The Original Graduate Reflects on 40 Years at UAB

By Jo Lynn Orr

Ronald Acton
Ronald Acton has seen UAB grow from an extension center to a worldwide scientific power.
Alphabetic order helped secure a place in history for Ronald T. Acton, Ph.D. In 1969, the year UAB emerged as an independent campus in the University of Alabama System, he became the first student to receive a degree from the fledgling university.

But soon after he was awarded a doctorate in microbiology at UAB’s inaugural graduation ceremony, Acton was making history once more. In 1973, after postdoctoral training at UAB, the California Institute of Technology, and Oxford University, Acton came back to Birmingham and joined UAB’s faculty, positioning him to take part in the rise of the university’s research enterprise.

“My primary appointment was in the Department of Microbiology,” Acton says, “but I had joint appointments in medicine, genetics, and epidemiology in the School of Public Health.” Today Acton is an active researcher and adjunct professor of microbiology, and he serves on the School of Medicine’s admissions executive committee, interview committee, and selection committee.

Acton also is writing a book on the history of UAB’s microbiology department—a success story he witnessed firsthand. “Several years ago the department had evolved into the number-one National Institutes of Health-funded department nationwide,” he says.

Recollections and Research

One of Acton’s early mentors was J. Claude Bennett, M.D., who later became president of UAB from 1993 to 1996 and president and chief operating officer of Birmingham-based BioCryst Pharmaceuticals. Acton recalls that Bennett, an immunologist, arrived about the time that he became a doctoral student—and that Bennett gave him a big break soon afterward.

“There was a big immunology conference in New York, and Claude wasn’t able to attend, and so he sent me,” Acton says. “Immunology was a very hot field in those days. Here I was a little second-year graduate student interacting with Nobel Prize winners. It was a remarkable opportunity to see what other institutions and world-renowned researchers were like—as well as see firsthand the professional expectations one should have if one wanted to advance within that venerable group.”

Acton went on to win a coveted fellowship to study with Rodney Robert Porter, the British immunologist who won the 1972 Nobel Prize in Medicine with Gerald M. Edelman for determining the exact chemical structure of an immunoglobulin. “I studied with him in Oxford the year he won the Nobel Prize,” Acton says. “So it was a great experience.”

Spirit of Collaboration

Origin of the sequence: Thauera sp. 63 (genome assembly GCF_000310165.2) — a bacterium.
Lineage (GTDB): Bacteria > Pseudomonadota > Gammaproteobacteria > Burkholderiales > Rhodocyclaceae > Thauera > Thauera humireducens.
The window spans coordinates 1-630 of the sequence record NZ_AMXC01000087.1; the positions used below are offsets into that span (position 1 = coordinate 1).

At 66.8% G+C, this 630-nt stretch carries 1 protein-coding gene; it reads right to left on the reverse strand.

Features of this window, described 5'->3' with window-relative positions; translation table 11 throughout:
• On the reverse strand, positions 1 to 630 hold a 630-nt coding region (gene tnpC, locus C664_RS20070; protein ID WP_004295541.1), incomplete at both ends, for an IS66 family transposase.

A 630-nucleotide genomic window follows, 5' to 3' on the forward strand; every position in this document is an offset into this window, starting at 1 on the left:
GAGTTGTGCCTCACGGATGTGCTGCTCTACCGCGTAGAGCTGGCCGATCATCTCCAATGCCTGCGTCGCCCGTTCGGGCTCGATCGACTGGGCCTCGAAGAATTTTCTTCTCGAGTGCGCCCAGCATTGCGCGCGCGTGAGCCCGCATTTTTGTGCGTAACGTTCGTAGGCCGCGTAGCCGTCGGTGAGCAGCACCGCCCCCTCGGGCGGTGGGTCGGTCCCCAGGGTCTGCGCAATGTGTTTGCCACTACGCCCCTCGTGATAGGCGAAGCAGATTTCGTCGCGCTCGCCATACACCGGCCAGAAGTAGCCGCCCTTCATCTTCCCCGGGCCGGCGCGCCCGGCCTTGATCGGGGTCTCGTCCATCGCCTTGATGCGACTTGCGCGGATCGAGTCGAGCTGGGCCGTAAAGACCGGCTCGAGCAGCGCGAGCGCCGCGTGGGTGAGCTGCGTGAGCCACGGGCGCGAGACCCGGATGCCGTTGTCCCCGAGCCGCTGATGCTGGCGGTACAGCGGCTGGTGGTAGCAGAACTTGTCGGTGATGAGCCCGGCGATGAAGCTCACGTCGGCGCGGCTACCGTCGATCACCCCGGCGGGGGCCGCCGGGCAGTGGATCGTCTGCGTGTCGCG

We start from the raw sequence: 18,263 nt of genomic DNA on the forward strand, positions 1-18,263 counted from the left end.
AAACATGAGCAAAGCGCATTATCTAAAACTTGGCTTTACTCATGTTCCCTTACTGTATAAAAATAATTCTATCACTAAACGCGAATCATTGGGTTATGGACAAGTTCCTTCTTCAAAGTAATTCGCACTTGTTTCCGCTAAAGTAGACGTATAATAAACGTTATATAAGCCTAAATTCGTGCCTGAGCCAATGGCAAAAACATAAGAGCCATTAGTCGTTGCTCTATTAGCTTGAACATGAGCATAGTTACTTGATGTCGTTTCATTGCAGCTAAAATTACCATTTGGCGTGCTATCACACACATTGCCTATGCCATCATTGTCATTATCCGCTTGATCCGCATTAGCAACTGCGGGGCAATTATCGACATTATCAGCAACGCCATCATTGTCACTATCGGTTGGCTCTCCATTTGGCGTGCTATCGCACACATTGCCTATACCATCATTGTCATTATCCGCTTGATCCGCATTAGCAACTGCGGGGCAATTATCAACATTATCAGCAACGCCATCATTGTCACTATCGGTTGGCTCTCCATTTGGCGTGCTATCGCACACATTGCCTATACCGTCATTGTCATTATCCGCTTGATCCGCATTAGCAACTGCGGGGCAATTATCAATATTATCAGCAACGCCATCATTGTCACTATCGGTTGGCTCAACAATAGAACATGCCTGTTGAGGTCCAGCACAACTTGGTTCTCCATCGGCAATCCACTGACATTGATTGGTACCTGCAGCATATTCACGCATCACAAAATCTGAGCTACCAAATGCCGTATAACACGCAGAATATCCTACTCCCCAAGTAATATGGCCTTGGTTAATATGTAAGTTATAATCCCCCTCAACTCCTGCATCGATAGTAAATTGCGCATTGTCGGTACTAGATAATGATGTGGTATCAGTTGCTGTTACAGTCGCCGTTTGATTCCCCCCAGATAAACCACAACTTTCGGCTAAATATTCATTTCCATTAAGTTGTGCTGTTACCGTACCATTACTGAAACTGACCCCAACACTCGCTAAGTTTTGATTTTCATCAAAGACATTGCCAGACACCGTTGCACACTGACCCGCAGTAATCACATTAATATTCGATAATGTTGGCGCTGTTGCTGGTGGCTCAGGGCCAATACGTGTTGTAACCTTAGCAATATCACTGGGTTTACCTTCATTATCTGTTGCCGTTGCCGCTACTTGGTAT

Back at UAB, during its formative years, academic classroom buildings were few and far between. Acton recalls taking classes in Tidwell Hall, a dark, often leaky and drafty classroom/office building on 20th Street (the Kaul Human Genetics Building now stands on the site), and in the School of Dentistry building next door, which then housed graduate school classrooms and labs. Many of the people at UAB at the time “were well known and leaders in their fields, including medicine chair Tinsley Harrison and surgery chief Champ Lyons,” Acton says. “They started recruiting people to UAB, and the whole thing just sort of snowballed.”

Great minds and close quarters encouraged interaction and collaboration, which Acton calls the most rewarding aspect of being at UAB from the beginning. “That was fun,” he says. “I also got to publish in peer journals with a lot of folks in several departments, such as the late Bill Bridgers, the first dean of the School of Public Health.

“We were a young, struggling university, and everybody realized we had to work together to make it. We had to collaborate. So we did—and with very few qualms,” Acton explains. He recalls accompanying Bridgers and Bennett to the National Institutes of Health nearly every month to seek funding for research projects. “We used to work to the last minute—we didn’t have overnight shipping like we do now—and then fly the grant submissions to Washington ourselves.

“Our greatest asset was that entrepreneurial spirit, that willingness to interact with colleagues to accomplish greater goals.  Once I was at Yale for a site visit of their cancer center, and it suddenly struck me that their assistant professors had less freedom of action than our graduate students. I realized then just how important that is.”

Acton says that UAB continues to keep him busy through his current roles and projects. And he is proud to have led the way for thousands of graduates over the past four decades—including two very special ones: his wife, Karin Mainous Acton, who earned an undergraduate degree and completed her dietetic internship at UAB, and his daughter, Shannon Ross, who attended UAB’s medical school and is now an assistant professor of pediatrics/infectious diseases at Birmingham’s Children’s Hospital.